A 2002 ceasefire between UNITA and the ruling MPLA, spurred by Savimbi's death earlier that year and formalized in the Luena Memorandum of Understanding, has held. However, the resettlement of 4 million refugees and internally displaced people has exposed severe deficiencies in social services such as housing, education, and health care in this oil- and diamond-rich country. The conflict claimed 500,000 to 2 million lives, displaced more than 4 million people, and sent almost 500,000 fleeing to neighboring countries. The majority of resettled people today remain without land, proper shelter and food, health care, jobs, education, and even identification documents. They commonly lack transport to return to places of origin or are coerced to resettle elsewhere. The resettlement process has been slowed by the presence of an estimated 700,000 land mines and by a war-ruined infrastructure, which make large tracts of the country inaccessible to humanitarian aid. Women are vulnerable to sexual abuse and rarely receive demobilization benefits. Former child sol-diers-estimates vary from 7,000 to 11,000-have also remained outside the disarmament process. In October 2005, a joint assessment by the United Nations and the government estimated that more than 91,000 people remain internally displaced within Angola.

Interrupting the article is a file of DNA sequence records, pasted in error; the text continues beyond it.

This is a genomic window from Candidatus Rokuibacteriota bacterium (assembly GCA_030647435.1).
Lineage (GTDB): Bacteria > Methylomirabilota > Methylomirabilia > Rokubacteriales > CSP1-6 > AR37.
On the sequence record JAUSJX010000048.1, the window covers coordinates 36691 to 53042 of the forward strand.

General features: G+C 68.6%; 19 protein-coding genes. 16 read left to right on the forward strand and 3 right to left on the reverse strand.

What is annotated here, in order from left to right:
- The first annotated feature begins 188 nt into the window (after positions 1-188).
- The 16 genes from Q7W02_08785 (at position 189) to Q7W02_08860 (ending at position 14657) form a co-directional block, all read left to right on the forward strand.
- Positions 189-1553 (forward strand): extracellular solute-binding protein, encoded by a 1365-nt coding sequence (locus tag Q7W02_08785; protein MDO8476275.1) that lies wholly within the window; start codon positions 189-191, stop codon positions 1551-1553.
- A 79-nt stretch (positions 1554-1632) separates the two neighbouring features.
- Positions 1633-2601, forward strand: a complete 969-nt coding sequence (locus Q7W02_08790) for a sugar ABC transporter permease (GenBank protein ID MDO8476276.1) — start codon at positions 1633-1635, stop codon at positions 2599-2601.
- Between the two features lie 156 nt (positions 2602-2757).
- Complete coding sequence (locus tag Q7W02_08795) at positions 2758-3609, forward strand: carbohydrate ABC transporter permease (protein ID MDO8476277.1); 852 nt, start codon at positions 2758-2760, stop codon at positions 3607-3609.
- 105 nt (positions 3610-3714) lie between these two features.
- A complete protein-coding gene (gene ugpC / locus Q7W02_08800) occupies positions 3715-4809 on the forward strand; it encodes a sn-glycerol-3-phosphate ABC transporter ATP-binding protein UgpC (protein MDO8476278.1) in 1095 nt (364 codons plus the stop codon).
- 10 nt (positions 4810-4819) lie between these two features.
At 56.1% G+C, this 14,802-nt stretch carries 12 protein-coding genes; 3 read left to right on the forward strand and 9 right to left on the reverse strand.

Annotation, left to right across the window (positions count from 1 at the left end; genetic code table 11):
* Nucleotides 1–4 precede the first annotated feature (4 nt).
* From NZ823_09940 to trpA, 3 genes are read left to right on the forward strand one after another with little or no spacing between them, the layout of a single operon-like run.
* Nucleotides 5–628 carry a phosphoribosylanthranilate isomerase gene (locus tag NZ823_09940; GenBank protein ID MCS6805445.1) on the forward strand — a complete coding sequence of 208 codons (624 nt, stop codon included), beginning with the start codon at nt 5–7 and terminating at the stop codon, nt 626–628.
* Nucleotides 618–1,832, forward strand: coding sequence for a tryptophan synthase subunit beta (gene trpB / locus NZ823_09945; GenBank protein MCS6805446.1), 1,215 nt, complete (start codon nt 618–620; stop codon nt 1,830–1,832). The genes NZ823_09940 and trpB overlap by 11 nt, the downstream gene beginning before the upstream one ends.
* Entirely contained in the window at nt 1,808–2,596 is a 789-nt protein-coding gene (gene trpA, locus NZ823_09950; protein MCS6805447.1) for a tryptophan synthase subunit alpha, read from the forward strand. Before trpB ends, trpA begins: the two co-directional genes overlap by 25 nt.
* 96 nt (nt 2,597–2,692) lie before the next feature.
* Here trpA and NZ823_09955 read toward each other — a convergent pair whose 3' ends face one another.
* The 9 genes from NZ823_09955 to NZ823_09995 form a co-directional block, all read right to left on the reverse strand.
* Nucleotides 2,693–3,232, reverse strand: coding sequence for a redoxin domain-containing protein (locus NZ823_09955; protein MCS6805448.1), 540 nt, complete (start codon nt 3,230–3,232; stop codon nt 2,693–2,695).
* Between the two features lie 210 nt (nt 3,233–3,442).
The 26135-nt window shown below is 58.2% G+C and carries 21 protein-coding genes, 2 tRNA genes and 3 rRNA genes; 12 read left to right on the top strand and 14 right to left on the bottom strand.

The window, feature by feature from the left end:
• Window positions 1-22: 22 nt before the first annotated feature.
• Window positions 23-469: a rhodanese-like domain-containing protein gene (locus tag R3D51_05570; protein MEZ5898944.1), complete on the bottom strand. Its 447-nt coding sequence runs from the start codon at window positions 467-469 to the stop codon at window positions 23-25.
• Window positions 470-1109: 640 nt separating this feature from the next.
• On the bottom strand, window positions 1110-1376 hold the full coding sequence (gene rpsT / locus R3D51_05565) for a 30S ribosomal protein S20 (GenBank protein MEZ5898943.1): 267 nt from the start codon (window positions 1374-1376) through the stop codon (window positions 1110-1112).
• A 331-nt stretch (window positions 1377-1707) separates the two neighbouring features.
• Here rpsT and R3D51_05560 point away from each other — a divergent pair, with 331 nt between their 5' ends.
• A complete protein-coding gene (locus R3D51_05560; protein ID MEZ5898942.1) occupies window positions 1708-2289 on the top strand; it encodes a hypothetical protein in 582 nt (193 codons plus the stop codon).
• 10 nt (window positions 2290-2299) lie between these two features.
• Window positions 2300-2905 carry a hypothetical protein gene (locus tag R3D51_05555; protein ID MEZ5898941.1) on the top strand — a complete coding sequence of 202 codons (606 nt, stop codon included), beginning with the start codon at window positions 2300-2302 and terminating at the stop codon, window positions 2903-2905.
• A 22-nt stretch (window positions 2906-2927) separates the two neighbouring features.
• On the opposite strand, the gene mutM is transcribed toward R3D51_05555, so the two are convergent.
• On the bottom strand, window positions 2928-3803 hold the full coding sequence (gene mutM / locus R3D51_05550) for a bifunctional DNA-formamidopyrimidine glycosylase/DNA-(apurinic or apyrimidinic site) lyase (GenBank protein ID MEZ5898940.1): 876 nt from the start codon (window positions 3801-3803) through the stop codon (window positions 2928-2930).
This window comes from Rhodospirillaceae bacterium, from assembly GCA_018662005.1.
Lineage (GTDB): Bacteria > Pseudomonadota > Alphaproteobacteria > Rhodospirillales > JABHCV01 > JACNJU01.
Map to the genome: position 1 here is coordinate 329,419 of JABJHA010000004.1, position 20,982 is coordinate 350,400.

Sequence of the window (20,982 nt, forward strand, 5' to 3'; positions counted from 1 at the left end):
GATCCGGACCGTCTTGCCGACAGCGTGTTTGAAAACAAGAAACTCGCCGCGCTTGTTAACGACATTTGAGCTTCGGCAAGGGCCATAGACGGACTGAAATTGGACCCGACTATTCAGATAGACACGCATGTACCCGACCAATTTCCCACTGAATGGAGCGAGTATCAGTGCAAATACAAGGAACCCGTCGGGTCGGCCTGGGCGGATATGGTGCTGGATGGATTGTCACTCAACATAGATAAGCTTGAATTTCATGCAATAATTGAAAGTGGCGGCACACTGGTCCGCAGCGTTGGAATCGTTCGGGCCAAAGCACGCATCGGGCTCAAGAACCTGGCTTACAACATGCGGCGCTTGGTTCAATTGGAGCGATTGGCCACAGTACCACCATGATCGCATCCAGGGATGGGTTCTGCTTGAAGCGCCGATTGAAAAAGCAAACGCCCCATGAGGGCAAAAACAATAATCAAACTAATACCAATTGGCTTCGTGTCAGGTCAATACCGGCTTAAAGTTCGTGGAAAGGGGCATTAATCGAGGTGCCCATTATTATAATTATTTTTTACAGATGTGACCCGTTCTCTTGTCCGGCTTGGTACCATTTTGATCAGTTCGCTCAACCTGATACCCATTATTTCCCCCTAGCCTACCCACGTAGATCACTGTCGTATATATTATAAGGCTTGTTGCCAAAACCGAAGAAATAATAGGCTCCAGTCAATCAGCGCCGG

The United Nations High Commission for Refugees (UNHCR), a lead actor in the humanitarian effort, is shifting its focus from repatriation and emergency relief to reintegration, and its organized repatriation operation will come to an end in 2005. More than 700,000 Angolans are dependent on food aid from the UN's World Food Programme.
UNITA appears committed to peace and has made the transition from being a disarmed military organization to becoming Angola's largest opposition party. About 80,000 former rebel soldiers have been demobilized; 5,000 of them have been integrated into the armed forces and the police. However, the MPLA and UNITA disagree about how rapidly political and economic reforms can occur, and much disagreement surrounds the management of Angola's extensive oil and diamond resources.